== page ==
Thursday, March 1, 2012

Distractible or Intentional?

Our passages for this second Sunday in Lent are Genesis 9:8-17 and Mark 11:12-19 (it would also be helpful for you to continue on and read Mark 11:20-25, though these events do not happen until Tuesday--they are essential for understanding this week's text, as we will discuss below). Give them a read-through--in particular the Mark passage--here.

When we began our journey through Mark's gospel back in January, I mentioned that you might fall in love with Mark if you have a touch of ADD, because this gospel writer has this interesting tendency to begin a story, then get distracted and tell another story, then come back to the original story. This has been called by some a "Markan Frame", where one story is framed by another unfolding on either side of it; by some a "Markan Sandwich" (using the metaphor of one story/incident as the bread and the other as the meat between the slices); and by some a "Markan intercalation" (which I just find too hard to pronounce).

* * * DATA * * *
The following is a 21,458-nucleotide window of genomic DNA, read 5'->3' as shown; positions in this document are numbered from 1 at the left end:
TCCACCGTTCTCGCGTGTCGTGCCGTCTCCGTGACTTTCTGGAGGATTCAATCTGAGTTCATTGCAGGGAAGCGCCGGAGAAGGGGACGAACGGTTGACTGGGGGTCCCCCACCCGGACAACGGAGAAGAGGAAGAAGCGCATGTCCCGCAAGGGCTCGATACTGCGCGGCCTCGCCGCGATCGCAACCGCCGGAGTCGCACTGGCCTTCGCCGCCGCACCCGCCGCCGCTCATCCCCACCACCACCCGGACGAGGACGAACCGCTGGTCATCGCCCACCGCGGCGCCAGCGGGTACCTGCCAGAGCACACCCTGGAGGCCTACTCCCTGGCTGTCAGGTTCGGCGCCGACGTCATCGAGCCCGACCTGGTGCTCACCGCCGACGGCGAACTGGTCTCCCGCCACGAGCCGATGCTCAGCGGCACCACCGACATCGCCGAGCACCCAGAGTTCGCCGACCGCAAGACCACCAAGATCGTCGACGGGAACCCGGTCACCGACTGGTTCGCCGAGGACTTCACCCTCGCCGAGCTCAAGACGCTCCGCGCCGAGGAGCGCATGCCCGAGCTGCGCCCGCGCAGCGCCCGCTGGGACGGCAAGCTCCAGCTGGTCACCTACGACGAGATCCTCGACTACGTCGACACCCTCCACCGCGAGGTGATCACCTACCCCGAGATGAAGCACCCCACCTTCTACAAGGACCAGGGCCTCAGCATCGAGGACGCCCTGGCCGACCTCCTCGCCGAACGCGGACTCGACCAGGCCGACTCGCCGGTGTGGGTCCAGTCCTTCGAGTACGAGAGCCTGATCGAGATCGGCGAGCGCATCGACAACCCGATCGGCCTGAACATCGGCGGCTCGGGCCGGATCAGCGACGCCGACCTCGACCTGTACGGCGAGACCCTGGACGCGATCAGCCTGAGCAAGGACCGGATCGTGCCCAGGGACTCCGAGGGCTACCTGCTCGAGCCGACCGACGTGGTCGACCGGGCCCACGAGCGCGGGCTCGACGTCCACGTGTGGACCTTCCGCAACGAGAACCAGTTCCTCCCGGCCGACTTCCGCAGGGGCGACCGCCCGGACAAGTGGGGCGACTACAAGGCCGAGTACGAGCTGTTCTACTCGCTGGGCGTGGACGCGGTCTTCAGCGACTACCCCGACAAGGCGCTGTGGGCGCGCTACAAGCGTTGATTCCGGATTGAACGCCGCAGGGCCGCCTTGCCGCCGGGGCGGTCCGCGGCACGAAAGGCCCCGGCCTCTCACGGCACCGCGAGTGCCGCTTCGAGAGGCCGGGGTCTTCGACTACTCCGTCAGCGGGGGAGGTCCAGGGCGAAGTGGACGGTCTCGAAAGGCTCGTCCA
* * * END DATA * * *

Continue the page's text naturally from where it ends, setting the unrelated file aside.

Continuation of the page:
I like the sandwich metaphor, goofy as it is, because of what blogger David Ewart pointed out: "Just like a regular sandwich, we are meant to digest all three layers at once - not first interpret the top piece of bread, then the filling, then the bottom piece of bread. The "filling" helps us understand the "bread," and the outer pieces of bread help us to understand the middle." In other words, when Mark tells stories in this seemingly disjointed fashion (which he does at least 9 times in his gospel--including 5 times in the Holy Week narratives including this week's episode), he is meant for us to use the story that he begins and ends with to interpret the story in the middle, and the story in the middle to interpret the one he begins and ends with. These are not disconnected incidents or signs of Mark's distractibility; rather, he (and, by extension, Jesus) has paired these events purposefully so they may shed light on one another.

That said, a fig tree and a Temple don't seem to have much to do with one another--but Mark has paired two of the most mystifying stories we have about Jesus, his only destructive miracle (the cursing of the fig tree in Mark 11:12-14 and 20-25) and his display of some sort of righteous anger in the Temple (Mark 11:15-19) in a way that shows they are meant to be digested together.

So as we look at these two are they connected to one another? How are they meant to be read, heard, perceived, understood in partnership with each other rather than independently? And what can we learn from these strange, strange stories that Mark has sandwiched together about what Jesus was trying to get across on the Monday morning of his last week?

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